On recent meta-analyses of exposure to glyphosate and risk of non-Hodgkin's lymphoma in humans.

  title={On recent meta-analyses of exposure to glyphosate and risk of non-Hodgkin's lymphoma in humans.},
  author={Geoffrey C Kabat and William J. Price and RobertE. Tarone},
  journal={Cancer causes \& control : CCC},
PURPOSE A recent meta-analysis of five case-control studies and one cohort study reported that exposure to glyphosate was associated with increased risk of non-Hodgkin's lymphoma (NHL). The meta-analysis was based on estimates of risk from the included studies at the highest reported exposure level obtained from analyses with the longest lag period. The extent to which the summary estimate depends upon the exposure definitions and assumed latency period is uncertain. METHODS We carried out… 
Exposure to glyphosate and risk of non-hodgkin lymphoma: an updated meta-analysis
This updated meta-analysis reinforces the previous conclusion of a lack of an association between exposure to glyphosate and risk of NHL overall, although an association with DLBCL cannot be ruled out.
Using the Matrix to bridge the epidemiology/risk assessment gap: a case study of 2,4-D
The use of the Matrix as a foundation for communication and education across disciplines could produce more impactful and consequential epidemiology research for robust risk assessments and decision-making.
Glyphosate-Based Herbicides and Public Health: Making Sense of the Science
  • S. Krimsky
  • Journal of Agricultural and Environmental Ethics
  • 2021


Glyphosate use and associations with non-Hodgkin lymphoma major histological sub-types: findings from the North American Pooled Project.
There was some limited evidence of an association between glyphosate use and NHL in this pooled analysis of case-control studies, but consistent patterns of association across different metrics were not observed.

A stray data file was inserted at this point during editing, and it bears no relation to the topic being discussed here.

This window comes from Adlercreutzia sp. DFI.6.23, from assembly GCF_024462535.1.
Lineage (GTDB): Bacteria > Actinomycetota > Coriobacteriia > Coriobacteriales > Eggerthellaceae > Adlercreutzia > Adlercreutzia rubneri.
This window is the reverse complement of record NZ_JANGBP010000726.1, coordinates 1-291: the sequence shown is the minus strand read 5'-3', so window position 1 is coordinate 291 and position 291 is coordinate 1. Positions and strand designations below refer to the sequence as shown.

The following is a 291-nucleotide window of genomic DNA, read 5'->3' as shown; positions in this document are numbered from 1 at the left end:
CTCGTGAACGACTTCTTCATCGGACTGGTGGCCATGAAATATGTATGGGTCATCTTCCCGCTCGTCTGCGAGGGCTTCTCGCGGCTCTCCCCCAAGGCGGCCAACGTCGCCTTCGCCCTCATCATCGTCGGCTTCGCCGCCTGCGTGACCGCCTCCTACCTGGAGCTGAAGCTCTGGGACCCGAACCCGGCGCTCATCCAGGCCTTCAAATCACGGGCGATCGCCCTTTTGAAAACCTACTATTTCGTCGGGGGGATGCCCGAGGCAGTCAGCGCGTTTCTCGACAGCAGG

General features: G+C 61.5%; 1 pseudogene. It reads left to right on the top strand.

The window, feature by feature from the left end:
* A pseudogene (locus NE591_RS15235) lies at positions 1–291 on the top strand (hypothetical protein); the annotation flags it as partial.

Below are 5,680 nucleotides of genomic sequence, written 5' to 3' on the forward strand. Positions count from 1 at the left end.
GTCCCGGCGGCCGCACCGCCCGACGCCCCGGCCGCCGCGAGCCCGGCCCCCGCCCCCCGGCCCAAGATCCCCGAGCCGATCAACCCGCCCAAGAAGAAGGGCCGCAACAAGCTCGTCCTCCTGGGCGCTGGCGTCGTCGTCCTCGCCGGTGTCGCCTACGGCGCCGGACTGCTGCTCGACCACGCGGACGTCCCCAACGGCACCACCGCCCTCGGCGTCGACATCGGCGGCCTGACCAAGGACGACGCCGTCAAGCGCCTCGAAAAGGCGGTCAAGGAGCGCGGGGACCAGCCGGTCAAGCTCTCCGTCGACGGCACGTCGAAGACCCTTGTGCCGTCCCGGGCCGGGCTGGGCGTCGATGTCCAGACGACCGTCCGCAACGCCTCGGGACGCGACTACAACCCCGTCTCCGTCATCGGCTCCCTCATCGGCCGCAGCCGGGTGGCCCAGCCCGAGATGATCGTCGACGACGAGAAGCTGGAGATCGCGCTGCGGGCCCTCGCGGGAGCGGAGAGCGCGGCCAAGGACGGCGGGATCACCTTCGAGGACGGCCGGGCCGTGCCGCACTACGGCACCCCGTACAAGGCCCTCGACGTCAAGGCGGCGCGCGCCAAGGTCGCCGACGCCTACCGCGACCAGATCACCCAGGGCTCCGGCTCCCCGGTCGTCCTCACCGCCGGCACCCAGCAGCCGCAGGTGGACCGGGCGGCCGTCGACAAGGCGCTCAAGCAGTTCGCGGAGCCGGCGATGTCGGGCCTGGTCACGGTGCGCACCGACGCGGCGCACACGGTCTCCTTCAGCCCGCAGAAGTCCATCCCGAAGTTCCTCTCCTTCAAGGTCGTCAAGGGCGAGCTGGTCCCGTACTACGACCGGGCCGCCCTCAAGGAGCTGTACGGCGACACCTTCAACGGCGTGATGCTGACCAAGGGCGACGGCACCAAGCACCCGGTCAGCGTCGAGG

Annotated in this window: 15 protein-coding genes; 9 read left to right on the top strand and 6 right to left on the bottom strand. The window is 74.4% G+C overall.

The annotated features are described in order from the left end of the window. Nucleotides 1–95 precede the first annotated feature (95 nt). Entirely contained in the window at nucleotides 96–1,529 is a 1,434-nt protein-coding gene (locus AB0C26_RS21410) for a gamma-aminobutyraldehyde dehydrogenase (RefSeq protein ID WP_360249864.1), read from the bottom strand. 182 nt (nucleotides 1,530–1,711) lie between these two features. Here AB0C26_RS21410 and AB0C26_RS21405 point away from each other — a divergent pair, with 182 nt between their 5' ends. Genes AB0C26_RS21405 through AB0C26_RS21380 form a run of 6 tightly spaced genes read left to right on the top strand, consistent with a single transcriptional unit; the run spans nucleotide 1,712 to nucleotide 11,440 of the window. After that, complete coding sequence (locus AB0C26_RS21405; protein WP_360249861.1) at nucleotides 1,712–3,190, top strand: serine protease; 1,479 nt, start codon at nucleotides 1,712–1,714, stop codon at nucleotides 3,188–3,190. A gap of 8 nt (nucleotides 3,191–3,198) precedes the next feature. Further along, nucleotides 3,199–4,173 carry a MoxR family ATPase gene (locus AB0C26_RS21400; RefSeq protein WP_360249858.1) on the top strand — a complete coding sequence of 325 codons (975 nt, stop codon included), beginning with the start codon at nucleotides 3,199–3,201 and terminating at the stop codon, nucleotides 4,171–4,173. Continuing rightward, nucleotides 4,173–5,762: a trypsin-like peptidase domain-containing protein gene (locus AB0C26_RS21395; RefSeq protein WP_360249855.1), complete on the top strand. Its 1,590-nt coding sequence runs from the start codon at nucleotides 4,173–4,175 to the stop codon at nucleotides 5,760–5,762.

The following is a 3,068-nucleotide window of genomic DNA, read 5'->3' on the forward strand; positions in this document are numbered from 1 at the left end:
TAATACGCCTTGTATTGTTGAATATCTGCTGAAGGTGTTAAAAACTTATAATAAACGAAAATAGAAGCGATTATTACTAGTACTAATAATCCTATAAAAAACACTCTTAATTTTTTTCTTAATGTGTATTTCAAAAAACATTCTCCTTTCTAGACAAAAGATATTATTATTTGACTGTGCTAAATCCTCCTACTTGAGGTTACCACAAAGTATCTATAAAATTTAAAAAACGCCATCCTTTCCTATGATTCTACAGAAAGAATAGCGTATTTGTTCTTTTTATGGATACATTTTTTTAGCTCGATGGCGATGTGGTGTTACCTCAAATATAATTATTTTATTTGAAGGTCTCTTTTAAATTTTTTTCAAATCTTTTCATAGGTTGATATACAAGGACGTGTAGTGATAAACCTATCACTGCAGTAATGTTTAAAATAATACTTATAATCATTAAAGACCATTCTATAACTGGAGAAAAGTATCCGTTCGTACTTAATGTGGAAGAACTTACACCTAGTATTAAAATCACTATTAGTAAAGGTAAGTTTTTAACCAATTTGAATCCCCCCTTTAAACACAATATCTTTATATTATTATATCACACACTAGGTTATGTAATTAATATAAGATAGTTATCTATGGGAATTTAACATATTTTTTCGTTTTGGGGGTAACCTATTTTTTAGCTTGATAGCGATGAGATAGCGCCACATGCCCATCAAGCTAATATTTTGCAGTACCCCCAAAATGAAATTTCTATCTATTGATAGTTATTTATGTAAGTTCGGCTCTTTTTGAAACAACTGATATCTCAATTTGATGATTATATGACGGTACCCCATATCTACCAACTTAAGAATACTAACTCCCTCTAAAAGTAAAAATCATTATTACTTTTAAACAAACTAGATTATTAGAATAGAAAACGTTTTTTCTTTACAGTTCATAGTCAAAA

Meat intake and non-Hodgkin lymphoma: a meta-analysis of observational studies
The observed positive association between red meat consumption and NHL is mainly supported by the effect estimates coming from case–control studies and is affected by multiple sources of heterogeneity.
Pesticide exposure as risk factor for non‐Hodgkin lymphoma including histopathological subgroup analysis
An association between exposure to phenoxyacetic acids and NHL and the association with glyphosate was considerably strengthened and confirmed an association between exposures to pesticides and NHL was confirmed.
Vitamin C Intake and Pancreatic Cancer Risk: A Meta-Analysis of Published Case-Control and Cohort Studies
There is insufficient evidence to conclude any relationship between vitamin C intake and risk of pancreatic cancer, and the strong inverse association observed in case-control studies may be affected by biases (eg, recall and selection biases) that particularly affect case- control studies and/or potential publication bias.
Lymphoma risk and occupational exposure to pesticides: results of the Epilymph study
The results provide limited support to the hypothesis of an increase in risk of specific lymphoma subtypes associated with exposure to pesticides.
Exposure to Pesticides as Risk Factor for Non-Hodgkin's Lymphoma and Hairy Cell Leukemia: Pooled Analysis of Two Swedish Case-control Studies
For several categories of pesticides the highest risk was found for exposure during the latest decades before diagnosis, however, in multivariate analyses the only significantly increased risk was for a heterogeneous category of other herbicides than above.
Glyphosate Use and Cancer Incidence in the Agricultural Health Study
In this large, prospective cohort study, no association was apparent between glyphosate and any solid tumors or lymphoid malignancies overall, including NHL and its subtypes, and among applicators in the highest exposure quartile, there was some evidence of increased risk of AML among the highest exposed group that requires confirmation.
The Potential Effects of Recall Bias and Selection Bias on the Epidemiological Evidence for the Carcinogenicity of Glyphosate
  • K. Crump
  • Biology
    Risk analysis : an official publication of the Society for Risk Analysis
  • 2019
The results comply closely with what would be expected if evidence for carcinogenicity of glyphosate in these studies results from statistical bias in the case–control studies.
A meta-analysis of studies of dietary fat and breast cancer risk.
Regression analysis showed that European studies were more likely than studies done in other countries to show an increased relative risk associated with dietary fat and breast cancer, after taking into account potential modifying factors that included study design and quality.